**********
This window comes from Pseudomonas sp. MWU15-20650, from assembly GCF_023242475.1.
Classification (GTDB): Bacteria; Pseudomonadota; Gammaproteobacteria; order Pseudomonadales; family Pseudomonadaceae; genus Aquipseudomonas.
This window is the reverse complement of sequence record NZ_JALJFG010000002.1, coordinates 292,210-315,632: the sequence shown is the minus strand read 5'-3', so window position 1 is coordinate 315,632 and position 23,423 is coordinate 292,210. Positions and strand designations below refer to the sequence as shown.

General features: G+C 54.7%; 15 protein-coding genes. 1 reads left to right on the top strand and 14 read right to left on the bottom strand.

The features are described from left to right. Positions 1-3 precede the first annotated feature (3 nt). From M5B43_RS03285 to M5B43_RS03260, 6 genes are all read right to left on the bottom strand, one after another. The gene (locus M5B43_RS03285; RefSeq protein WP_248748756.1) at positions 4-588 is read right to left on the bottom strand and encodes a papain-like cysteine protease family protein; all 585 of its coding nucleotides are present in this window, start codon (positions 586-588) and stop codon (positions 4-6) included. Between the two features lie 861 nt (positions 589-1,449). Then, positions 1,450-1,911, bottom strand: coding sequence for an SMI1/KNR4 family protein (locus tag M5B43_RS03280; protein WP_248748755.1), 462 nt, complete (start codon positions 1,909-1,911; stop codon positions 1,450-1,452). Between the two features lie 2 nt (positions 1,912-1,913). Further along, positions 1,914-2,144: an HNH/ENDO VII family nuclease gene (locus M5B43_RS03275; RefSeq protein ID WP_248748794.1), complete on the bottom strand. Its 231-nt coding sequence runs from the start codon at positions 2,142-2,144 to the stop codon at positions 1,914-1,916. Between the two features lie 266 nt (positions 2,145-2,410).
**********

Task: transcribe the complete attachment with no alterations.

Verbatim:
This window comes from Pseudomonas sp. MWU15-20650, from assembly GCF_023242475.1.
Classification (GTDB): Bacteria; Pseudomonadota; Gammaproteobacteria; order Pseudomonadales; family Pseudomonadaceae; genus Aquipseudomonas.
This window is the reverse complement of sequence record NZ_JALJFG010000002.1, coordinates 292,210-315,632: the sequence shown is the minus strand read 5'-3', so window position 1 is coordinate 315,632 and position 23,423 is coordinate 292,210. Positions and strand designations below refer to the sequence as shown.

General features: G+C 54.7%; 15 protein-coding genes. 1 reads left to right on the top strand and 14 read right to left on the bottom strand.

The features are described from left to right. Positions 1-3 precede the first annotated feature (3 nt). From M5B43_RS03285 to M5B43_RS03260, 6 genes are all read right to left on the bottom strand, one after another. The gene (locus M5B43_RS03285; RefSeq protein WP_248748756.1) at positions 4-588 is read right to left on the bottom strand and encodes a papain-like cysteine protease family protein; all 585 of its coding nucleotides are present in this window, start codon (positions 586-588) and stop codon (positions 4-6) included. Between the two features lie 861 nt (positions 589-1,449). Then, positions 1,450-1,911, bottom strand: coding sequence for an SMI1/KNR4 family protein (locus tag M5B43_RS03280; protein WP_248748755.1), 462 nt, complete (start codon positions 1,909-1,911; stop codon positions 1,450-1,452). Between the two features lie 2 nt (positions 1,912-1,913). Further along, positions 1,914-2,144: an HNH/ENDO VII family nuclease gene (locus M5B43_RS03275; RefSeq protein ID WP_248748794.1), complete on the bottom strand. Its 231-nt coding sequence runs from the start codon at positions 2,142-2,144 to the stop codon at positions 1,914-1,916. Between the two features lie 266 nt (positions 2,145-2,410).